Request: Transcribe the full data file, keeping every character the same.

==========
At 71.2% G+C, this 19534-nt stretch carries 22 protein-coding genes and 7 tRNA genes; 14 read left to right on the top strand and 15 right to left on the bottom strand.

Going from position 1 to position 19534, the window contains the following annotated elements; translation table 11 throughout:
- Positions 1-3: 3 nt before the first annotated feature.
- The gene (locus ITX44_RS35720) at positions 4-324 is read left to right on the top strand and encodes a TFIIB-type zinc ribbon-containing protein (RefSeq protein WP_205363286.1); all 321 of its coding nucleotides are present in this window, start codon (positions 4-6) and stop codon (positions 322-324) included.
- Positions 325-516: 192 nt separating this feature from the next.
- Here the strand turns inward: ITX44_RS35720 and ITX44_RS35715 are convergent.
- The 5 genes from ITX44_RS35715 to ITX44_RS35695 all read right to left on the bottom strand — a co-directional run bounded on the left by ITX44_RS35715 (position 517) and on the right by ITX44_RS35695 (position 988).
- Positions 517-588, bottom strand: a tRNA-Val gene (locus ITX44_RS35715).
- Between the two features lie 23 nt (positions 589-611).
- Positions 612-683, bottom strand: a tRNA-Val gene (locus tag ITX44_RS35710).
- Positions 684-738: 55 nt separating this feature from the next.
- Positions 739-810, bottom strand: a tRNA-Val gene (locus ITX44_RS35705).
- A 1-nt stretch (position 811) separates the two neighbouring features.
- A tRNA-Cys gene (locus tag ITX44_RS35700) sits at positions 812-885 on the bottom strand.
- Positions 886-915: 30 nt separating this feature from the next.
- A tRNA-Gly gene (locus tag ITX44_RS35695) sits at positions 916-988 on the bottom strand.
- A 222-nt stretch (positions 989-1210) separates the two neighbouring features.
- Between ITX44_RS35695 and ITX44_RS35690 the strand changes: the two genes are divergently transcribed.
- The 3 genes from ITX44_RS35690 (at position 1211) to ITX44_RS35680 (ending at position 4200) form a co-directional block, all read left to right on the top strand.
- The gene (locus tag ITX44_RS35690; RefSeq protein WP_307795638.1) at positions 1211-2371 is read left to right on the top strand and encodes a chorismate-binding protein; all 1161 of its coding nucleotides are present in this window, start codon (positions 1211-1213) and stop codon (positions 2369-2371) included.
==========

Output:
At 71.2% G+C, this 19534-nt stretch carries 22 protein-coding genes and 7 tRNA genes; 14 read left to right on the top strand and 15 right to left on the bottom strand.

Going from position 1 to position 19534, the window contains the following annotated elements; translation table 11 throughout:
- Positions 1-3: 3 nt before the first annotated feature.
- The gene (locus ITX44_RS35720) at positions 4-324 is read left to right on the top strand and encodes a TFIIB-type zinc ribbon-containing protein (RefSeq protein WP_205363286.1); all 321 of its coding nucleotides are present in this window, start codon (positions 4-6) and stop codon (positions 322-324) included.
- Positions 325-516: 192 nt separating this feature from the next.
- Here the strand turns inward: ITX44_RS35720 and ITX44_RS35715 are convergent.
- The 5 genes from ITX44_RS35715 to ITX44_RS35695 all read right to left on the bottom strand — a co-directional run bounded on the left by ITX44_RS35715 (position 517) and on the right by ITX44_RS35695 (position 988).
- Positions 517-588, bottom strand: a tRNA-Val gene (locus ITX44_RS35715).
- Between the two features lie 23 nt (positions 589-611).
- Positions 612-683, bottom strand: a tRNA-Val gene (locus tag ITX44_RS35710).
- Positions 684-738: 55 nt separating this feature from the next.
- Positions 739-810, bottom strand: a tRNA-Val gene (locus ITX44_RS35705).
- A 1-nt stretch (position 811) separates the two neighbouring features.
- A tRNA-Cys gene (locus tag ITX44_RS35700) sits at positions 812-885 on the bottom strand.
- Positions 886-915: 30 nt separating this feature from the next.
- A tRNA-Gly gene (locus tag ITX44_RS35695) sits at positions 916-988 on the bottom strand.
- A 222-nt stretch (positions 989-1210) separates the two neighbouring features.
- Between ITX44_RS35695 and ITX44_RS35690 the strand changes: the two genes are divergently transcribed.
- The 3 genes from ITX44_RS35690 (at position 1211) to ITX44_RS35680 (ending at position 4200) form a co-directional block, all read left to right on the top strand.
- The gene (locus tag ITX44_RS35690; RefSeq protein WP_307795638.1) at positions 1211-2371 is read left to right on the top strand and encodes a chorismate-binding protein; all 1161 of its coding nucleotides are present in this window, start codon (positions 1211-1213) and stop codon (positions 2369-2371) included.